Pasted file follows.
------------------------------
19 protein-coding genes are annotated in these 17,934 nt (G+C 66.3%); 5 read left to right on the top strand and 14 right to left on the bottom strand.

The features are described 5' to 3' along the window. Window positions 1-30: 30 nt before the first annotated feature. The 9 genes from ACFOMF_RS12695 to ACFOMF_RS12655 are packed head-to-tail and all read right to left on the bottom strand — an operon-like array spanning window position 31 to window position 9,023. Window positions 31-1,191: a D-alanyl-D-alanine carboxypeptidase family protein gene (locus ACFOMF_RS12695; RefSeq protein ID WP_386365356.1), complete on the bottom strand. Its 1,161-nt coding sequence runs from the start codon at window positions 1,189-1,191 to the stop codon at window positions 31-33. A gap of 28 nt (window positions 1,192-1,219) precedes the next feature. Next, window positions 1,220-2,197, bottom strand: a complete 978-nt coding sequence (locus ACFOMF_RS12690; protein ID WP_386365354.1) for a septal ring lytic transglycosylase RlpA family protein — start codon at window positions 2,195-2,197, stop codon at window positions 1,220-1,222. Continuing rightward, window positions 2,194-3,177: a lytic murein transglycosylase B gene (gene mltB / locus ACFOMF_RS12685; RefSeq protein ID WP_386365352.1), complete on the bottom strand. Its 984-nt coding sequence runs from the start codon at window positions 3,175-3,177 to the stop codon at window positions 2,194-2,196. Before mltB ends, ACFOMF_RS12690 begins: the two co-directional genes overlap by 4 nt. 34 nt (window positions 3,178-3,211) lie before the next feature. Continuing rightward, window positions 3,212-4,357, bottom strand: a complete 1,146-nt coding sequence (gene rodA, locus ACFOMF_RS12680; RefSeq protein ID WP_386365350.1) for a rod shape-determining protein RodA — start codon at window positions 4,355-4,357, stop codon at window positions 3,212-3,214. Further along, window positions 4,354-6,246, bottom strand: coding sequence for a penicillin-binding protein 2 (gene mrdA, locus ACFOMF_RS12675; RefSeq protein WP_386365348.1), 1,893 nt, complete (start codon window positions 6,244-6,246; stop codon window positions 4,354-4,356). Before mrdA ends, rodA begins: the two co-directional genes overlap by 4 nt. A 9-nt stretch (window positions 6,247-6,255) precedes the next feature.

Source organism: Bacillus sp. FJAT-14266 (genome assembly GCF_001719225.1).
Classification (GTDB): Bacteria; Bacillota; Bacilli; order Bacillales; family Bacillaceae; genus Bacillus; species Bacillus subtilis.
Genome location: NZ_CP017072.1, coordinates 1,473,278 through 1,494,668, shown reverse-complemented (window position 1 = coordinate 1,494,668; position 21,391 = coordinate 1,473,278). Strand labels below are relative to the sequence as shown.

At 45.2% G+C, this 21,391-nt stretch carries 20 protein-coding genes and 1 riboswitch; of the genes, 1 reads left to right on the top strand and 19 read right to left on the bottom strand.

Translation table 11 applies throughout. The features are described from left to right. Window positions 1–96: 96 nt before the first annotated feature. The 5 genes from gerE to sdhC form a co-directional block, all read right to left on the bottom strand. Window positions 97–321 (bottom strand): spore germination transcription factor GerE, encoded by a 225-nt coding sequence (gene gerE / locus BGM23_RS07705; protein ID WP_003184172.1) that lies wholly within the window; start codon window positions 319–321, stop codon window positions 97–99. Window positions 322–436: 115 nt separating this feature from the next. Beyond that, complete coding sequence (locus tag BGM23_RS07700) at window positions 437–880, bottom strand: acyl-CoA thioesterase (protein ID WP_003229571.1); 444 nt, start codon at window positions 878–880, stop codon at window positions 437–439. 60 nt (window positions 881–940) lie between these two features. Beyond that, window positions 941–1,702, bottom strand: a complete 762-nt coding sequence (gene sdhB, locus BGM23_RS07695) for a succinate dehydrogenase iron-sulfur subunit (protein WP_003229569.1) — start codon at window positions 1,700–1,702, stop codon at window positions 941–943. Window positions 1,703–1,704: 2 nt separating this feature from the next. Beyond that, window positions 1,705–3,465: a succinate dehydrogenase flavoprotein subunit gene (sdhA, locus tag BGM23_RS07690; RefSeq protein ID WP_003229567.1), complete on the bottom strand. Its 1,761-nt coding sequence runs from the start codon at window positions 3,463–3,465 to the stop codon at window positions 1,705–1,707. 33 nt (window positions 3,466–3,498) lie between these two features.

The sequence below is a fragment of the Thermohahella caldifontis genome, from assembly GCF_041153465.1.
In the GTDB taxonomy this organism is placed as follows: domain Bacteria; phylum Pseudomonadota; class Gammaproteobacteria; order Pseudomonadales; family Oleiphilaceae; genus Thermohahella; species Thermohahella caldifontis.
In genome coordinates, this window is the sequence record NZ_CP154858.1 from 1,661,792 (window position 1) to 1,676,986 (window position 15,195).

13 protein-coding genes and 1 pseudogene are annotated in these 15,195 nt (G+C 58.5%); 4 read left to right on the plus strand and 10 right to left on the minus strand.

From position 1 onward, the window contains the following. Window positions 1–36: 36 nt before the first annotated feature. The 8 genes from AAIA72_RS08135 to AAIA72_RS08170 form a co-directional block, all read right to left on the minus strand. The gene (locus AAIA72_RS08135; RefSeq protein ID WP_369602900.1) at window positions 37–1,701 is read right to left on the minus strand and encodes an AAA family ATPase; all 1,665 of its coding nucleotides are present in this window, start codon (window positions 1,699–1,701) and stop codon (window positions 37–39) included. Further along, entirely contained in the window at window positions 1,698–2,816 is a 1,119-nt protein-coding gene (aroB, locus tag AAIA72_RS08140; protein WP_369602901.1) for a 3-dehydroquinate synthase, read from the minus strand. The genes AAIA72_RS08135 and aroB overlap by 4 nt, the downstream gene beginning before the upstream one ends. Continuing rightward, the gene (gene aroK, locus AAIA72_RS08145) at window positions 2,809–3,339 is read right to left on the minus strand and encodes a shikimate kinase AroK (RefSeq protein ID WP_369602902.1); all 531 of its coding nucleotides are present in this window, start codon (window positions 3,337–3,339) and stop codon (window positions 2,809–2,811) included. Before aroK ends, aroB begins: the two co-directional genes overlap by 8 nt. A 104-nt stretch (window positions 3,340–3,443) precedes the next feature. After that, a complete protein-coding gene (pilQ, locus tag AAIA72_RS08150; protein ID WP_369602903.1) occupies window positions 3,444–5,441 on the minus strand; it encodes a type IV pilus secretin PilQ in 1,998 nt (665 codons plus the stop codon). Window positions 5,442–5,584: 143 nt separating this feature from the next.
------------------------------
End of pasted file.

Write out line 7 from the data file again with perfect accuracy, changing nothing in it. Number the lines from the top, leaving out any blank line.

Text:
Translation table 11 applies throughout. The features are described from left to right. Window positions 1–96: 96 nt before the first annotated feature. The 5 genes from gerE to sdhC form a co-directional block, all read right to left on the bottom strand. Window positions 97–321 (bottom strand): spore germination transcription factor GerE, encoded by a 225-nt coding sequence (gene gerE / locus BGM23_RS07705; protein ID WP_003184172.1) that lies wholly within the window; start codon window positions 319–321, stop codon window positions 97–99. Window positions 322–436: 115 nt separating this feature from the next. Beyond that, complete coding sequence (locus tag BGM23_RS07700) at window positions 437–880, bottom strand: acyl-CoA thioesterase (protein ID WP_003229571.1); 444 nt, start codon at window positions 878–880, stop codon at window positions 437–439. 60 nt (window positions 881–940) lie between these two features. Beyond that, window positions 941–1,702, bottom strand: a complete 762-nt coding sequence (gene sdhB, locus BGM23_RS07695) for a succinate dehydrogenase iron-sulfur subunit (protein WP_003229569.1) — start codon at window positions 1,700–1,702, stop codon at window positions 941–943. Window positions 1,703–1,704: 2 nt separating this feature from the next. Beyond that, window positions 1,705–3,465: a succinate dehydrogenase flavoprotein subunit gene (sdhA, locus tag BGM23_RS07690; RefSeq protein ID WP_003229567.1), complete on the bottom strand. Its 1,761-nt coding sequence runs from the start codon at window positions 3,463–3,465 to the stop codon at window positions 1,705–1,707. 33 nt (window positions 3,466–3,498) lie between these two features.